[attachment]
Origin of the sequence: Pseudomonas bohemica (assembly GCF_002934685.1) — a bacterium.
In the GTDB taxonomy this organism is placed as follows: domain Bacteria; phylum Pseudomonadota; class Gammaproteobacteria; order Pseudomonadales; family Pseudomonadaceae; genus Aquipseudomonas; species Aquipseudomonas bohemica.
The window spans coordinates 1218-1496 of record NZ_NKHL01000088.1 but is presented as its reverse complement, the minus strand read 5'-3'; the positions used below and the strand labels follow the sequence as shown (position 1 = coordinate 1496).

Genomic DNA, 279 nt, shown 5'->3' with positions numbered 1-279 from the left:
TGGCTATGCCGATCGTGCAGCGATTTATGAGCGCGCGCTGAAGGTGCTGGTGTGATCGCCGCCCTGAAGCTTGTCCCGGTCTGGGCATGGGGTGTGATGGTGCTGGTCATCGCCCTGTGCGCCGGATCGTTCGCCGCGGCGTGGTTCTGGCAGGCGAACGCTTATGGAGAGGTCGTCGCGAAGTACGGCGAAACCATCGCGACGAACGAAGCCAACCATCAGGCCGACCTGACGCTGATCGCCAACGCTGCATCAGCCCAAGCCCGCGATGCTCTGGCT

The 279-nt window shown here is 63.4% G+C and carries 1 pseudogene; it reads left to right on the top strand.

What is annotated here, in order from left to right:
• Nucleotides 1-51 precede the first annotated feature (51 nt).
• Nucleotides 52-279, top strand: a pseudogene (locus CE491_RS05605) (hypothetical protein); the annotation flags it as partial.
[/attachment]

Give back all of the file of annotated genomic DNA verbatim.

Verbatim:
Origin of the sequence: Pseudomonas bohemica (assembly GCF_002934685.1) — a bacterium.
In the GTDB taxonomy this organism is placed as follows: domain Bacteria; phylum Pseudomonadota; class Gammaproteobacteria; order Pseudomonadales; family Pseudomonadaceae; genus Aquipseudomonas; species Aquipseudomonas bohemica.
The window spans coordinates 1218-1496 of record NZ_NKHL01000088.1 but is presented as its reverse complement, the minus strand read 5'-3'; the positions used below and the strand labels follow the sequence as shown (position 1 = coordinate 1496).

Genomic DNA, 279 nt, shown 5'->3' with positions numbered 1-279 from the left:
TGGCTATGCCGATCGTGCAGCGATTTATGAGCGCGCGCTGAAGGTGCTGGTGTGATCGCCGCCCTGAAGCTTGTCCCGGTCTGGGCATGGGGTGTGATGGTGCTGGTCATCGCCCTGTGCGCCGGATCGTTCGCCGCGGCGTGGTTCTGGCAGGCGAACGCTTATGGAGAGGTCGTCGCGAAGTACGGCGAAACCATCGCGACGAACGAAGCCAACCATCAGGCCGACCTGACGCTGATCGCCAACGCTGCATCAGCCCAAGCCCGCGATGCTCTGGCT

The 279-nt window shown here is 63.4% G+C and carries 1 pseudogene; it reads left to right on the top strand.

What is annotated here, in order from left to right:
• Nucleotides 1-51 precede the first annotated feature (51 nt).
• Nucleotides 52-279, top strand: a pseudogene (locus CE491_RS05605) (hypothetical protein); the annotation flags it as partial.